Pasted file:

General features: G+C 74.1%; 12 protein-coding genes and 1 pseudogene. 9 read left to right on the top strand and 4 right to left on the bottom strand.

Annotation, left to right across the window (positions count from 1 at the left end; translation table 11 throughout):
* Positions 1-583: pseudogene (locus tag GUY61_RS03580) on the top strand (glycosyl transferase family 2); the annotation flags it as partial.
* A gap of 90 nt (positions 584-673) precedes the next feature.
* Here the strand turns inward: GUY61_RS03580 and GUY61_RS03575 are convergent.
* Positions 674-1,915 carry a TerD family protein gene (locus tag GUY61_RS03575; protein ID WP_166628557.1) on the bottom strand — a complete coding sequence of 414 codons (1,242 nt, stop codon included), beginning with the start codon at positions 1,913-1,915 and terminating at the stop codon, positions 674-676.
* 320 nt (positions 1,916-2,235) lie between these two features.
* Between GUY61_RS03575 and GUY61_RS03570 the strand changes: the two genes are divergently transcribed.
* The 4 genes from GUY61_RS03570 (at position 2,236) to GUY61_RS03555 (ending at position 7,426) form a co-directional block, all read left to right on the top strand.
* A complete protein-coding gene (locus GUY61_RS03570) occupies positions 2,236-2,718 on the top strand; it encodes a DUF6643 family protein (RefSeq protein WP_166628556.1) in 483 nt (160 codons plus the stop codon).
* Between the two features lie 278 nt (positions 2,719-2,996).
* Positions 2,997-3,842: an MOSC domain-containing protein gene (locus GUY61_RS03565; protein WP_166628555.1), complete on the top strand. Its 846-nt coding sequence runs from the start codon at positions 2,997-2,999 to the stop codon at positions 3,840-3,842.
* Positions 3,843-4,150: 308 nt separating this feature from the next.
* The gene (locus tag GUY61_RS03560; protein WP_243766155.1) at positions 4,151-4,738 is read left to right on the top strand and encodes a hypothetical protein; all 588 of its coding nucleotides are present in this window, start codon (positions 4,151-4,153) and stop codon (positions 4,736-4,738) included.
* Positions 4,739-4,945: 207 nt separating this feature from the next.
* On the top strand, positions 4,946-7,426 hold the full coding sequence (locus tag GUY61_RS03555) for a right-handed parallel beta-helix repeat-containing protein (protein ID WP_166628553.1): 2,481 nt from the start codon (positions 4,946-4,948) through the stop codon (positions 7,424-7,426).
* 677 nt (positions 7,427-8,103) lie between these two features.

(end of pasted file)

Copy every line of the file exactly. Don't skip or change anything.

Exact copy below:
General features: G+C 74.1%; 12 protein-coding genes and 1 pseudogene. 9 read left to right on the top strand and 4 right to left on the bottom strand.

Annotation, left to right across the window (positions count from 1 at the left end; translation table 11 throughout):
* Positions 1-583: pseudogene (locus tag GUY61_RS03580) on the top strand (glycosyl transferase family 2); the annotation flags it as partial.
* A gap of 90 nt (positions 584-673) precedes the next feature.
* Here the strand turns inward: GUY61_RS03580 and GUY61_RS03575 are convergent.
* Positions 674-1,915 carry a TerD family protein gene (locus tag GUY61_RS03575; protein ID WP_166628557.1) on the bottom strand — a complete coding sequence of 414 codons (1,242 nt, stop codon included), beginning with the start codon at positions 1,913-1,915 and terminating at the stop codon, positions 674-676.
* 320 nt (positions 1,916-2,235) lie between these two features.
* Between GUY61_RS03575 and GUY61_RS03570 the strand changes: the two genes are divergently transcribed.
* The 4 genes from GUY61_RS03570 (at position 2,236) to GUY61_RS03555 (ending at position 7,426) form a co-directional block, all read left to right on the top strand.
* A complete protein-coding gene (locus GUY61_RS03570) occupies positions 2,236-2,718 on the top strand; it encodes a DUF6643 family protein (RefSeq protein WP_166628556.1) in 483 nt (160 codons plus the stop codon).
* Between the two features lie 278 nt (positions 2,719-2,996).
* Positions 2,997-3,842: an MOSC domain-containing protein gene (locus GUY61_RS03565; protein WP_166628555.1), complete on the top strand. Its 846-nt coding sequence runs from the start codon at positions 2,997-2,999 to the stop codon at positions 3,840-3,842.
* Positions 3,843-4,150: 308 nt separating this feature from the next.
* The gene (locus tag GUY61_RS03560; protein WP_243766155.1) at positions 4,151-4,738 is read left to right on the top strand and encodes a hypothetical protein; all 588 of its coding nucleotides are present in this window, start codon (positions 4,151-4,153) and stop codon (positions 4,736-4,738) included.
* Positions 4,739-4,945: 207 nt separating this feature from the next.
* On the top strand, positions 4,946-7,426 hold the full coding sequence (locus tag GUY61_RS03555) for a right-handed parallel beta-helix repeat-containing protein (protein ID WP_166628553.1): 2,481 nt from the start codon (positions 4,946-4,948) through the stop codon (positions 7,424-7,426).
* 677 nt (positions 7,427-8,103) lie between these two features.